The last farewell is set on Sunday for the KLM Boeing 747-400 jumbo jets. The renowned blue aircraft will never land until after Sunday in the Netherlands. For the final period in KLM’s livery, the two ‘Queen of the Skies’ would arrive at Schiphol. The aircraft had been in use for cargo flights a few months ago.
In March of this year, KLM confirmed that it would say farewell to the ‘Queen of the Sky’ owing to the corona issue, as the jumbo jet is affectionately known. The last flight never took place, but the airplane was used only a little later to carry essential supplies.
The PH-BFV registered aircraft would land at Schiphol for the last time today, Sunday at 4.40 pm, accompanied by the PH-BFW at 8.50 pm. “Both aircraft are granted the call sign KL747 as they reach Dutch airspace,” the KLM spokesman said.
In airports, the 747 has now been a rare sight. Carriers are waving goodbye to the aircraft since to continue operating with it has become too costly. Interest for smaller two-engine aircraft is rising, although demand for large four-engine airplanes is dropping. Such smaller aircraft are often best equipped for direct flights, whereas large aircraft have to fly primarily between large airports.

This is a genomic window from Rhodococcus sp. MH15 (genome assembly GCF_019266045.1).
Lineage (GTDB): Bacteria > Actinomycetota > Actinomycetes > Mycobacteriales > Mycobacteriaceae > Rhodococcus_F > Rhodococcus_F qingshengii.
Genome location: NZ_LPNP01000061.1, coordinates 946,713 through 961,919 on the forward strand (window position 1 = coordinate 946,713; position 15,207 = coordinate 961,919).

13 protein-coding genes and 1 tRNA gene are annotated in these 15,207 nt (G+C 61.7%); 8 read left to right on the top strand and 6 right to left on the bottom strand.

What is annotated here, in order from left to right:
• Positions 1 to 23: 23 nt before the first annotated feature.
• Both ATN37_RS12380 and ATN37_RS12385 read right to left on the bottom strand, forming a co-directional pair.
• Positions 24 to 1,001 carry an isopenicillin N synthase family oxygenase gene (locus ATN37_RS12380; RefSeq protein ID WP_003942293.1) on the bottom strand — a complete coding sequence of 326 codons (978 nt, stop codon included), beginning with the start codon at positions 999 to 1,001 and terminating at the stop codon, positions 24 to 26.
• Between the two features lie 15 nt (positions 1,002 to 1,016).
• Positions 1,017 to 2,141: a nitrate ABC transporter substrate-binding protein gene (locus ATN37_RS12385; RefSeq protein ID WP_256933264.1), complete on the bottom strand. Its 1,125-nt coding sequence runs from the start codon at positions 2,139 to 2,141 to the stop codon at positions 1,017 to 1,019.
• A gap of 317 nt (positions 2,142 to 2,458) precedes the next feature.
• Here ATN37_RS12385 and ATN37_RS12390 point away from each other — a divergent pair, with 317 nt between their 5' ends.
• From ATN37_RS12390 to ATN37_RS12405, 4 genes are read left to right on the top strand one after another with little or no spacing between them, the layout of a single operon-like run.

The 747-406M MSN 28460 powered by the GE CF6-80C2B1F engine has served the KLM fleet for more than 21 years. The aircraft was delivered on August 16, 1999, to KLM and was named Vancouver. Shanghai will be the last commercial destination for this beauty. On February 13, 2019, during pushback at Amsterdam-Schiphol International Airport, PH-BFV experienced a ground collision with another KLM Boeing 787-9. Both aircraft were grounded for repair. On February 16, PH-BFV resumed operations.
On October 26, 2000, the 20-year-old Boeing 747-406M MSN 30454 registered with PH-BFW , named as Shanghai, joined KLM. This aircrafts is also powered by The GE engine CF6-80C2B1F.
Boeing 747 ‘s recent retirement
With six pilots and no passengers on board over the last trip from Sydney, the trip route of QF7474 drawn out a huge Qantas kangaroo logo off the east coast of Australia. Australia’s Qantas Airways retired the last Boeing 747 with a splash. At the end of the year, the airline was supposed to drop the legendary airliner model, but the coronavirus pandemic that struck the airlines hard compelled them to speed up the timeline.
In October, British Airways pulled the last of its large Boeing 747 aircraft, a significant occurrence triggered by the coronavirus pandemic. In July, the British airline confirmed that this was suspending its 747 fleets after the adverse effect of the Covid-19 disease outbreak on both the airline and aviation industries.